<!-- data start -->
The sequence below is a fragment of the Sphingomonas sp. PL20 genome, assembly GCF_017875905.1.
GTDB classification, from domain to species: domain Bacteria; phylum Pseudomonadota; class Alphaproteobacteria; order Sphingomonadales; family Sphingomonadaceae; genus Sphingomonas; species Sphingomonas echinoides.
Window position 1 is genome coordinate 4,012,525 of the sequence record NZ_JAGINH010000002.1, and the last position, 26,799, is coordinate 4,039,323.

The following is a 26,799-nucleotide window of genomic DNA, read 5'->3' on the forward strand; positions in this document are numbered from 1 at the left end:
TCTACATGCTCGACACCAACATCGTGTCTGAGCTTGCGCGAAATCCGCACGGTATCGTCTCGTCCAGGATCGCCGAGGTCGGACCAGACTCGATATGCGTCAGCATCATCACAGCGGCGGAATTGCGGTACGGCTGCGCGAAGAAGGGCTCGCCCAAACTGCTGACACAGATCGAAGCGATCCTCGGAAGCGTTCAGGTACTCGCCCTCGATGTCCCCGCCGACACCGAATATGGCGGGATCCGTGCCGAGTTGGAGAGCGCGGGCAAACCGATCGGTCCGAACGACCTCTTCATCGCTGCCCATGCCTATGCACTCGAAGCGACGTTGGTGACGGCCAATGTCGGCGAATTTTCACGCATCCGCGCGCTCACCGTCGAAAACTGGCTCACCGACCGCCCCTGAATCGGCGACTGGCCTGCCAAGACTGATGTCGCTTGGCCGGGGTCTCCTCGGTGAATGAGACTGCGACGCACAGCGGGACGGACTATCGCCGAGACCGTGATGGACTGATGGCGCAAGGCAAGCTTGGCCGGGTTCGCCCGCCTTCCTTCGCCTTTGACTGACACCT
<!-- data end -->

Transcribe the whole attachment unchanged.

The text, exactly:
The sequence below is a fragment of the Sphingomonas sp. PL20 genome, assembly GCF_017875905.1.
GTDB classification, from domain to species: domain Bacteria; phylum Pseudomonadota; class Alphaproteobacteria; order Sphingomonadales; family Sphingomonadaceae; genus Sphingomonas; species Sphingomonas echinoides.
Window position 1 is genome coordinate 4,012,525 of the sequence record NZ_JAGINH010000002.1, and the last position, 26,799, is coordinate 4,039,323.

The following is a 26,799-nucleotide window of genomic DNA, read 5'->3' on the forward strand; positions in this document are numbered from 1 at the left end:
TCTACATGCTCGACACCAACATCGTGTCTGAGCTTGCGCGAAATCCGCACGGTATCGTCTCGTCCAGGATCGCCGAGGTCGGACCAGACTCGATATGCGTCAGCATCATCACAGCGGCGGAATTGCGGTACGGCTGCGCGAAGAAGGGCTCGCCCAAACTGCTGACACAGATCGAAGCGATCCTCGGAAGCGTTCAGGTACTCGCCCTCGATGTCCCCGCCGACACCGAATATGGCGGGATCCGTGCCGAGTTGGAGAGCGCGGGCAAACCGATCGGTCCGAACGACCTCTTCATCGCTGCCCATGCCTATGCACTCGAAGCGACGTTGGTGACGGCCAATGTCGGCGAATTTTCACGCATCCGCGCGCTCACCGTCGAAAACTGGCTCACCGACCGCCCCTGAATCGGCGACTGGCCTGCCAAGACTGATGTCGCTTGGCCGGGGTCTCCTCGGTGAATGAGACTGCGACGCACAGCGGGACGGACTATCGCCGAGACCGTGATGGACTGATGGCGCAAGGCAAGCTTGGCCGGGTTCGCCCGCCTTCCTTCGCCTTTGACTGACACCT